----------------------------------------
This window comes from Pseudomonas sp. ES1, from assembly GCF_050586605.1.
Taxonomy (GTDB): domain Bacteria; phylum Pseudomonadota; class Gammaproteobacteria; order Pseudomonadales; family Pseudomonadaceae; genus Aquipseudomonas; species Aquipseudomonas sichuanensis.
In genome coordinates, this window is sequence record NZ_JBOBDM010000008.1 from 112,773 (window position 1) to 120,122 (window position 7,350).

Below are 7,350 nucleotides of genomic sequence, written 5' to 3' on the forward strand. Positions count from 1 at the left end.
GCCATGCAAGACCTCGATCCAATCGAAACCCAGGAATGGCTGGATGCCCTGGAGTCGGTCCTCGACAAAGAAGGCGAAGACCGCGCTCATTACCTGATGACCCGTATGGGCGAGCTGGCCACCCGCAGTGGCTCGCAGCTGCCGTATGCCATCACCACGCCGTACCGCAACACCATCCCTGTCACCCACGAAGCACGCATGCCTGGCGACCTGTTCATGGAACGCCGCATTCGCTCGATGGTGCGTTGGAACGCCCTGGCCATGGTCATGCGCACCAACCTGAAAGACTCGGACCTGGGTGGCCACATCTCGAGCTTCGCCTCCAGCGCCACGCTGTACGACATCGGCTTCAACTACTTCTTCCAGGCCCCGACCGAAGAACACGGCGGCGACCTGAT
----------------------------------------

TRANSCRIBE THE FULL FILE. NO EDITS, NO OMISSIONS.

This window comes from Pseudomonas sp. ES1, from assembly GCF_050586605.1.
Taxonomy (GTDB): domain Bacteria; phylum Pseudomonadota; class Gammaproteobacteria; order Pseudomonadales; family Pseudomonadaceae; genus Aquipseudomonas; species Aquipseudomonas sichuanensis.
In genome coordinates, this window is sequence record NZ_JBOBDM010000008.1 from 112,773 (window position 1) to 120,122 (window position 7,350).

Below are 7,350 nucleotides of genomic sequence, written 5' to 3' on the forward strand. Positions count from 1 at the left end.
GCCATGCAAGACCTCGATCCAATCGAAACCCAGGAATGGCTGGATGCCCTGGAGTCGGTCCTCGACAAAGAAGGCGAAGACCGCGCTCATTACCTGATGACCCGTATGGGCGAGCTGGCCACCCGCAGTGGCTCGCAGCTGCCGTATGCCATCACCACGCCGTACCGCAACACCATCCCTGTCACCCACGAAGCACGCATGCCTGGCGACCTGTTCATGGAACGCCGCATTCGCTCGATGGTGCGTTGGAACGCCCTGGCCATGGTCATGCGCACCAACCTGAAAGACTCGGACCTGGGTGGCCACATCTCGAGCTTCGCCTCCAGCGCCACGCTGTACGACATCGGCTTCAACTACTTCTTCCAGGCCCCGACCGAAGAACACGGCGGCGACCTGAT